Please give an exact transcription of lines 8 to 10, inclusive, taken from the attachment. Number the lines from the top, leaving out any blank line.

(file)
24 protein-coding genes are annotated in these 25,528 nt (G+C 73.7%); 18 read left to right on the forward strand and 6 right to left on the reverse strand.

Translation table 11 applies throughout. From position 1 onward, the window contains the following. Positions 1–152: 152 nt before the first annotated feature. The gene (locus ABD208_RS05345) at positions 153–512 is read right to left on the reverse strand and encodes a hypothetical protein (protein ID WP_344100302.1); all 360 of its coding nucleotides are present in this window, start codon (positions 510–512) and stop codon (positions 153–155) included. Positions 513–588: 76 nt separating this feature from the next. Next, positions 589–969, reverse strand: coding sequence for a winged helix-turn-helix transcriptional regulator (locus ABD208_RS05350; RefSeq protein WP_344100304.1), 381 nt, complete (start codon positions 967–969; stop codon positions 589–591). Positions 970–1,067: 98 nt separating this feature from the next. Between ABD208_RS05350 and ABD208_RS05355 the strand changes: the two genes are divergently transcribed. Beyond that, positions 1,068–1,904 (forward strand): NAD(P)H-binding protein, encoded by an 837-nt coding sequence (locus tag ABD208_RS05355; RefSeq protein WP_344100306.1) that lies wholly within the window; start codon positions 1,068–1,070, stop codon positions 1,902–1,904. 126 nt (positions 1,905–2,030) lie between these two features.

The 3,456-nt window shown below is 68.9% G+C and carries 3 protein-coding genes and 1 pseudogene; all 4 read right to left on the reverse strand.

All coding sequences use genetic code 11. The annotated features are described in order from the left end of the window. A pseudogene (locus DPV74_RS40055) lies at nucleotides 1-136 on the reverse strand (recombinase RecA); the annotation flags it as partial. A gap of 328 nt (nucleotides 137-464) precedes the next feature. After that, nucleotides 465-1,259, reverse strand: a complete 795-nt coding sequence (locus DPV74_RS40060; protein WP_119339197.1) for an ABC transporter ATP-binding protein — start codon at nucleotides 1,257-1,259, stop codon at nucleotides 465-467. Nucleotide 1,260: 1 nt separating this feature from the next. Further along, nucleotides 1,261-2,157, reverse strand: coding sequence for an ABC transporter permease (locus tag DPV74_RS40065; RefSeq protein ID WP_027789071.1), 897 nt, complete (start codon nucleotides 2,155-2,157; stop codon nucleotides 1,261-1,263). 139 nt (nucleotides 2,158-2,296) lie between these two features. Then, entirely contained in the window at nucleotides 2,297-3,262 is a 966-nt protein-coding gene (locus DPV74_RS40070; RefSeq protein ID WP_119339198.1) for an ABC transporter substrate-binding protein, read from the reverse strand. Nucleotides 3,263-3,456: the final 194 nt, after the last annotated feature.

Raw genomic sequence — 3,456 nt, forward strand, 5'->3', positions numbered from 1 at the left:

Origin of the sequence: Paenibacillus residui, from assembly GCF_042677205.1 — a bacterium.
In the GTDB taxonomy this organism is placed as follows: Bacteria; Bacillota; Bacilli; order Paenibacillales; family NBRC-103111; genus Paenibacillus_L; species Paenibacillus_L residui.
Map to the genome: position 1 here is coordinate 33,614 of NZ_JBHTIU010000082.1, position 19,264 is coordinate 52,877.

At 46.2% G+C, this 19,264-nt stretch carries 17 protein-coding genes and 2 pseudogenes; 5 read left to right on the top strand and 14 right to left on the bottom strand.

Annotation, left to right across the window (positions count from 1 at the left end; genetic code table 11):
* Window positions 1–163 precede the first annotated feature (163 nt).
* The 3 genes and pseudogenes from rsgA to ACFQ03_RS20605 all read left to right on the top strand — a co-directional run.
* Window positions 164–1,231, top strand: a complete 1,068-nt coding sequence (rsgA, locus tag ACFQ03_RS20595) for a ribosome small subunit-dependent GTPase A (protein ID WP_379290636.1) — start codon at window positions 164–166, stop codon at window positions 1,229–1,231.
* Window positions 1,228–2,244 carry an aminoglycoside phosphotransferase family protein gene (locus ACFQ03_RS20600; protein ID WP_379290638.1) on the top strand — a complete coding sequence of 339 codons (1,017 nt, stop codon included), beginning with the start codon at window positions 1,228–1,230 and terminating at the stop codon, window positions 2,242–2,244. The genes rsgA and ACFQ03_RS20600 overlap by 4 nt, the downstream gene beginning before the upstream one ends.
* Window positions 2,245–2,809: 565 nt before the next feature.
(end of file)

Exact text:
Map to the genome: position 1 here is coordinate 33,614 of NZ_JBHTIU010000082.1, position 19,264 is coordinate 52,877.

At 46.2% G+C, this 19,264-nt stretch carries 17 protein-coding genes and 2 pseudogenes; 5 read left to right on the top strand and 14 right to left on the bottom strand.

Annotation, left to right across the window (positions count from 1 at the left end; genetic code table 11):